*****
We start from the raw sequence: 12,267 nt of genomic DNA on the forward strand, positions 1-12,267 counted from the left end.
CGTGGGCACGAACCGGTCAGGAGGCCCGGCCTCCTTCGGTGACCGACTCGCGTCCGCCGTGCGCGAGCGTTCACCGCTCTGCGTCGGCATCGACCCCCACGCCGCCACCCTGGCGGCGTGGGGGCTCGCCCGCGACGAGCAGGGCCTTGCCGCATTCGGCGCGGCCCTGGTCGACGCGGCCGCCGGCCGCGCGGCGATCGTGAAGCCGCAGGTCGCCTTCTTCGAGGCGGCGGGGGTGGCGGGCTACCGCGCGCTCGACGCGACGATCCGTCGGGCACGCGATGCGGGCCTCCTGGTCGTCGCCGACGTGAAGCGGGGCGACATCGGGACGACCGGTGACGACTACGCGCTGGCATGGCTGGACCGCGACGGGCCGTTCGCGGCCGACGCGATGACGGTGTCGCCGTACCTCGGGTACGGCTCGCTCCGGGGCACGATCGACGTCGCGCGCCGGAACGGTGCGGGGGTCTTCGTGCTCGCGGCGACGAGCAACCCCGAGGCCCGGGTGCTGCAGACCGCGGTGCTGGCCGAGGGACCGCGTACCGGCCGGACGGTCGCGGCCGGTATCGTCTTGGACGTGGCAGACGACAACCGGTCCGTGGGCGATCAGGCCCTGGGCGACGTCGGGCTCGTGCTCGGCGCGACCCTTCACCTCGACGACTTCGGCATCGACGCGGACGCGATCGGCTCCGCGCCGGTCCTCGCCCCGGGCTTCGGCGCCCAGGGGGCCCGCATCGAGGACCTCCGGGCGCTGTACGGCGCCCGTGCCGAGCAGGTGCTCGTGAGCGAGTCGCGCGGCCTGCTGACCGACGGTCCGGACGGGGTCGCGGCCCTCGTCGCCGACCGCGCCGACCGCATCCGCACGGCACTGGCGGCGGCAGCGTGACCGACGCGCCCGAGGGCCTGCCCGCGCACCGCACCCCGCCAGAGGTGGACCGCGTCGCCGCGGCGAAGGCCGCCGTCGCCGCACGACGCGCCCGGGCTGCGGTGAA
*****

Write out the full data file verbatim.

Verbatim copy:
We start from the raw sequence: 12,267 nt of genomic DNA on the forward strand, positions 1-12,267 counted from the left end.
CGTGGGCACGAACCGGTCAGGAGGCCCGGCCTCCTTCGGTGACCGACTCGCGTCCGCCGTGCGCGAGCGTTCACCGCTCTGCGTCGGCATCGACCCCCACGCCGCCACCCTGGCGGCGTGGGGGCTCGCCCGCGACGAGCAGGGCCTTGCCGCATTCGGCGCGGCCCTGGTCGACGCGGCCGCCGGCCGCGCGGCGATCGTGAAGCCGCAGGTCGCCTTCTTCGAGGCGGCGGGGGTGGCGGGCTACCGCGCGCTCGACGCGACGATCCGTCGGGCACGCGATGCGGGCCTCCTGGTCGTCGCCGACGTGAAGCGGGGCGACATCGGGACGACCGGTGACGACTACGCGCTGGCATGGCTGGACCGCGACGGGCCGTTCGCGGCCGACGCGATGACGGTGTCGCCGTACCTCGGGTACGGCTCGCTCCGGGGCACGATCGACGTCGCGCGCCGGAACGGTGCGGGGGTCTTCGTGCTCGCGGCGACGAGCAACCCCGAGGCCCGGGTGCTGCAGACCGCGGTGCTGGCCGAGGGACCGCGTACCGGCCGGACGGTCGCGGCCGGTATCGTCTTGGACGTGGCAGACGACAACCGGTCCGTGGGCGATCAGGCCCTGGGCGACGTCGGGCTCGTGCTCGGCGCGACCCTTCACCTCGACGACTTCGGCATCGACGCGGACGCGATCGGCTCCGCGCCGGTCCTCGCCCCGGGCTTCGGCGCCCAGGGGGCCCGCATCGAGGACCTCCGGGCGCTGTACGGCGCCCGTGCCGAGCAGGTGCTCGTGAGCGAGTCGCGCGGCCTGCTGACCGACGGTCCGGACGGGGTCGCGGCCCTCGTCGCCGACCGCGCCGACCGCATCCGCACGGCACTGGCGGCGGCAGCGTGACCGACGCGCCCGAGGGCCTGCCCGCGCACCGCACCCCGCCAGAGGTGGACCGCGTCGCCGCGGCGAAGGCCGCCGTCGCCGCACGACGCGCCCGGGCTGCGGTGAA